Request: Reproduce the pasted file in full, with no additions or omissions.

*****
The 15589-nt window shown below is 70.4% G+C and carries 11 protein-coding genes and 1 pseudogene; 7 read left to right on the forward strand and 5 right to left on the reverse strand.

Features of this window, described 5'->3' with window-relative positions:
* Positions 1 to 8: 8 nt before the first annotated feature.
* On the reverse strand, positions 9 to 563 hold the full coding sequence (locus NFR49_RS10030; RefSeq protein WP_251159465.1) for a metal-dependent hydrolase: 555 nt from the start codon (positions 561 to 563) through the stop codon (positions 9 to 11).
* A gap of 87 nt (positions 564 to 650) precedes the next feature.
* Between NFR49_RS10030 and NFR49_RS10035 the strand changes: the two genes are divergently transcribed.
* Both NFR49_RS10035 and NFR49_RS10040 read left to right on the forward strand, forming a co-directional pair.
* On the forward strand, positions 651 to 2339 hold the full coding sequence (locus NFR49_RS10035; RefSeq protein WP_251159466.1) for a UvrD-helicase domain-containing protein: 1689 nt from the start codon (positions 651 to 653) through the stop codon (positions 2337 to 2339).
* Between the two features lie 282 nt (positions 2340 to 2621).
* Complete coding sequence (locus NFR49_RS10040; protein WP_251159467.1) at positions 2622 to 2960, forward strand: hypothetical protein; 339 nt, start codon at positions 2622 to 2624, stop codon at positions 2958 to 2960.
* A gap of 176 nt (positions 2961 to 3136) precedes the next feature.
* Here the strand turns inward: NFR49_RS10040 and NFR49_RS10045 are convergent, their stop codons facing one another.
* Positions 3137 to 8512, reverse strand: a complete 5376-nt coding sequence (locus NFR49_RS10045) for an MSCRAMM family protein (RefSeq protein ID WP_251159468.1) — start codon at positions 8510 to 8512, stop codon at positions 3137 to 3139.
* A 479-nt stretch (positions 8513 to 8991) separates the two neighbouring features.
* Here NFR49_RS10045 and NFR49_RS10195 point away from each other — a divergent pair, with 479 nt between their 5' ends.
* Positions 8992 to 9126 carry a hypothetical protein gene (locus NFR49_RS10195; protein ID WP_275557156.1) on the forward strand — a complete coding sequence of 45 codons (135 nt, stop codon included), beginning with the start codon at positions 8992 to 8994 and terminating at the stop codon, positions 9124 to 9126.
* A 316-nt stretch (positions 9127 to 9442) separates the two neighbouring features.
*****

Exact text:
The 15589-nt window shown below is 70.4% G+C and carries 11 protein-coding genes and 1 pseudogene; 7 read left to right on the forward strand and 5 right to left on the reverse strand.

Features of this window, described 5'->3' with window-relative positions:
* Positions 1 to 8: 8 nt before the first annotated feature.
* On the reverse strand, positions 9 to 563 hold the full coding sequence (locus NFR49_RS10030; RefSeq protein WP_251159465.1) for a metal-dependent hydrolase: 555 nt from the start codon (positions 561 to 563) through the stop codon (positions 9 to 11).
* A gap of 87 nt (positions 564 to 650) precedes the next feature.
* Between NFR49_RS10030 and NFR49_RS10035 the strand changes: the two genes are divergently transcribed.
* Both NFR49_RS10035 and NFR49_RS10040 read left to right on the forward strand, forming a co-directional pair.
* On the forward strand, positions 651 to 2339 hold the full coding sequence (locus NFR49_RS10035; RefSeq protein WP_251159466.1) for a UvrD-helicase domain-containing protein: 1689 nt from the start codon (positions 651 to 653) through the stop codon (positions 2337 to 2339).
* Between the two features lie 282 nt (positions 2340 to 2621).
* Complete coding sequence (locus NFR49_RS10040; protein WP_251159467.1) at positions 2622 to 2960, forward strand: hypothetical protein; 339 nt, start codon at positions 2622 to 2624, stop codon at positions 2958 to 2960.
* A gap of 176 nt (positions 2961 to 3136) precedes the next feature.
* Here the strand turns inward: NFR49_RS10040 and NFR49_RS10045 are convergent, their stop codons facing one another.
* Positions 3137 to 8512, reverse strand: a complete 5376-nt coding sequence (locus NFR49_RS10045) for an MSCRAMM family protein (RefSeq protein ID WP_251159468.1) — start codon at positions 8510 to 8512, stop codon at positions 3137 to 3139.
* A 479-nt stretch (positions 8513 to 8991) separates the two neighbouring features.
* Here NFR49_RS10045 and NFR49_RS10195 point away from each other — a divergent pair, with 479 nt between their 5' ends.
* Positions 8992 to 9126 carry a hypothetical protein gene (locus NFR49_RS10195; protein ID WP_275557156.1) on the forward strand — a complete coding sequence of 45 codons (135 nt, stop codon included), beginning with the start codon at positions 8992 to 8994 and terminating at the stop codon, positions 9124 to 9126.
* A 316-nt stretch (positions 9127 to 9442) separates the two neighbouring features.